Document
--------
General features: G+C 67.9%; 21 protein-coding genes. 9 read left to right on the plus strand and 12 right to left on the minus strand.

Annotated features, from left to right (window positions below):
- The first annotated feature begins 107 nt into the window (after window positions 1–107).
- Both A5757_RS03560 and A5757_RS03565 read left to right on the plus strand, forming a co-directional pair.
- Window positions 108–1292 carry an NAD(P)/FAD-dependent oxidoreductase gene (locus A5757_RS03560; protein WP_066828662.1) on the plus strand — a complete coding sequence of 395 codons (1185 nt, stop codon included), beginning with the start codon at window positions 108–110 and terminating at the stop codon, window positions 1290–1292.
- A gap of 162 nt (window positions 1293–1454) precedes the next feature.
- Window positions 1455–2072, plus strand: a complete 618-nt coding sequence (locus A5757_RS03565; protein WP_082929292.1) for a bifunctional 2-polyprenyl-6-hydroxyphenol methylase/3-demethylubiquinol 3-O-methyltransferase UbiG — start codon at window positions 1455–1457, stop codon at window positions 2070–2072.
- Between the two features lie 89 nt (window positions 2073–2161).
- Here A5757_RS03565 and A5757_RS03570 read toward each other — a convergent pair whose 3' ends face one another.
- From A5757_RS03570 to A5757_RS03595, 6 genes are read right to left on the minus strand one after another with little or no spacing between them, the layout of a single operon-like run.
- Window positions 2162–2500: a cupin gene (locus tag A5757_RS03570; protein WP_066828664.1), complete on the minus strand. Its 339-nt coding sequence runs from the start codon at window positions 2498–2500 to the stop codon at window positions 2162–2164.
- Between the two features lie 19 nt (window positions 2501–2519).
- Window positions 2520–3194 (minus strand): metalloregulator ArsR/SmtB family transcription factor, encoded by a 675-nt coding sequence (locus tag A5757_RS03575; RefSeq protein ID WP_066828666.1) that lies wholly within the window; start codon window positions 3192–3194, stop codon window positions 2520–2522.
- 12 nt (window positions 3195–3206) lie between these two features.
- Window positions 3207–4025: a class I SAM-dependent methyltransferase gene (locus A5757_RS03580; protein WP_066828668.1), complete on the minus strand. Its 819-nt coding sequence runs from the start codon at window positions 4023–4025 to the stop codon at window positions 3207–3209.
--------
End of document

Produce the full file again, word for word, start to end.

General features: G+C 67.9%; 21 protein-coding genes. 9 read left to right on the plus strand and 12 right to left on the minus strand.

Annotated features, from left to right (window positions below):
- The first annotated feature begins 107 nt into the window (after window positions 1–107).
- Both A5757_RS03560 and A5757_RS03565 read left to right on the plus strand, forming a co-directional pair.
- Window positions 108–1292 carry an NAD(P)/FAD-dependent oxidoreductase gene (locus A5757_RS03560; protein WP_066828662.1) on the plus strand — a complete coding sequence of 395 codons (1185 nt, stop codon included), beginning with the start codon at window positions 108–110 and terminating at the stop codon, window positions 1290–1292.
- A gap of 162 nt (window positions 1293–1454) precedes the next feature.
- Window positions 1455–2072, plus strand: a complete 618-nt coding sequence (locus A5757_RS03565; protein WP_082929292.1) for a bifunctional 2-polyprenyl-6-hydroxyphenol methylase/3-demethylubiquinol 3-O-methyltransferase UbiG — start codon at window positions 1455–1457, stop codon at window positions 2070–2072.
- Between the two features lie 89 nt (window positions 2073–2161).
- Here A5757_RS03565 and A5757_RS03570 read toward each other — a convergent pair whose 3' ends face one another.
- From A5757_RS03570 to A5757_RS03595, 6 genes are read right to left on the minus strand one after another with little or no spacing between them, the layout of a single operon-like run.
- Window positions 2162–2500: a cupin gene (locus tag A5757_RS03570; protein WP_066828664.1), complete on the minus strand. Its 339-nt coding sequence runs from the start codon at window positions 2498–2500 to the stop codon at window positions 2162–2164.
- Between the two features lie 19 nt (window positions 2501–2519).
- Window positions 2520–3194 (minus strand): metalloregulator ArsR/SmtB family transcription factor, encoded by a 675-nt coding sequence (locus tag A5757_RS03575; RefSeq protein ID WP_066828666.1) that lies wholly within the window; start codon window positions 3192–3194, stop codon window positions 2520–2522.
- 12 nt (window positions 3195–3206) lie between these two features.
- Window positions 3207–4025: a class I SAM-dependent methyltransferase gene (locus A5757_RS03580; protein WP_066828668.1), complete on the minus strand. Its 819-nt coding sequence runs from the start codon at window positions 4023–4025 to the stop codon at window positions 3207–3209.